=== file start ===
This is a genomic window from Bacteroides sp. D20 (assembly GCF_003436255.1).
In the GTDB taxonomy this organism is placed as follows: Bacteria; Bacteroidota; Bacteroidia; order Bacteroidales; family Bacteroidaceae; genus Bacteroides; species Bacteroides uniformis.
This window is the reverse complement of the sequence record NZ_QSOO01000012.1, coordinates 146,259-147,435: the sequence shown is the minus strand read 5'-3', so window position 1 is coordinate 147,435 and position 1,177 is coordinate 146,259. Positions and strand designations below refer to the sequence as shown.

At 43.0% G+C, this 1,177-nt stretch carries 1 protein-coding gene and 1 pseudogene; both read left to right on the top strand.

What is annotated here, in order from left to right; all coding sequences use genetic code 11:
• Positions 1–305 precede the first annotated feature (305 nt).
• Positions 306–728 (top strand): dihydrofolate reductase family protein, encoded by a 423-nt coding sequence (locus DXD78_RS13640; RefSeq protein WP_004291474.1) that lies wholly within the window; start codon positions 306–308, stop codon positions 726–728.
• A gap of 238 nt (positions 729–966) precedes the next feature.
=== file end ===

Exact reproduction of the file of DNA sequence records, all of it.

This is a genomic window from Bacteroides sp. D20 (assembly GCF_003436255.1).
In the GTDB taxonomy this organism is placed as follows: Bacteria; Bacteroidota; Bacteroidia; order Bacteroidales; family Bacteroidaceae; genus Bacteroides; species Bacteroides uniformis.
This window is the reverse complement of the sequence record NZ_QSOO01000012.1, coordinates 146,259-147,435: the sequence shown is the minus strand read 5'-3', so window position 1 is coordinate 147,435 and position 1,177 is coordinate 146,259. Positions and strand designations below refer to the sequence as shown.

At 43.0% G+C, this 1,177-nt stretch carries 1 protein-coding gene and 1 pseudogene; both read left to right on the top strand.

What is annotated here, in order from left to right; all coding sequences use genetic code 11:
• Positions 1–305 precede the first annotated feature (305 nt).
• Positions 306–728 (top strand): dihydrofolate reductase family protein, encoded by a 423-nt coding sequence (locus DXD78_RS13640; RefSeq protein WP_004291474.1) that lies wholly within the window; start codon positions 306–308, stop codon positions 726–728.
• A gap of 238 nt (positions 729–966) precedes the next feature.